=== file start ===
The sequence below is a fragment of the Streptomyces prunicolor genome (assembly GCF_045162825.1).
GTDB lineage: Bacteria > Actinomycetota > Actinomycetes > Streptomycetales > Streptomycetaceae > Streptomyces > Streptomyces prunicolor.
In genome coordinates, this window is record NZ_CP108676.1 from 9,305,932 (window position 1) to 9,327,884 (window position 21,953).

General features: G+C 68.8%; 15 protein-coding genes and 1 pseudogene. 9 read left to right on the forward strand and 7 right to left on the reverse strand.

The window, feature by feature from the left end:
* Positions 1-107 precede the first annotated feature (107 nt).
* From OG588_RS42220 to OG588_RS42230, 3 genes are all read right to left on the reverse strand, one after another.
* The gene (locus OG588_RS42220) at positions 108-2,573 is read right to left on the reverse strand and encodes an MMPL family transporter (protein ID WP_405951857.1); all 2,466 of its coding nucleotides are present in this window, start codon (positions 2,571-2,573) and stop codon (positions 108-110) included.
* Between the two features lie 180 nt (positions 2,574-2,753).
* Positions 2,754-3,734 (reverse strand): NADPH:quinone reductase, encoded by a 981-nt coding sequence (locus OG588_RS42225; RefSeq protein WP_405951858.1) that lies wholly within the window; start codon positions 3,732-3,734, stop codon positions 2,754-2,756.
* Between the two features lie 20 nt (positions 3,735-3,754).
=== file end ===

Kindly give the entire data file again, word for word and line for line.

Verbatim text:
The sequence below is a fragment of the Streptomyces prunicolor genome (assembly GCF_045162825.1).
GTDB lineage: Bacteria > Actinomycetota > Actinomycetes > Streptomycetales > Streptomycetaceae > Streptomyces > Streptomyces prunicolor.
In genome coordinates, this window is record NZ_CP108676.1 from 9,305,932 (window position 1) to 9,327,884 (window position 21,953).

General features: G+C 68.8%; 15 protein-coding genes and 1 pseudogene. 9 read left to right on the forward strand and 7 right to left on the reverse strand.

The window, feature by feature from the left end:
* Positions 1-107 precede the first annotated feature (107 nt).
* From OG588_RS42220 to OG588_RS42230, 3 genes are all read right to left on the reverse strand, one after another.
* The gene (locus OG588_RS42220) at positions 108-2,573 is read right to left on the reverse strand and encodes an MMPL family transporter (protein ID WP_405951857.1); all 2,466 of its coding nucleotides are present in this window, start codon (positions 2,571-2,573) and stop codon (positions 108-110) included.
* Between the two features lie 180 nt (positions 2,574-2,753).
* Positions 2,754-3,734 (reverse strand): NADPH:quinone reductase, encoded by a 981-nt coding sequence (locus OG588_RS42225; RefSeq protein WP_405951858.1) that lies wholly within the window; start codon positions 3,732-3,734, stop codon positions 2,754-2,756.
* Between the two features lie 20 nt (positions 3,735-3,754).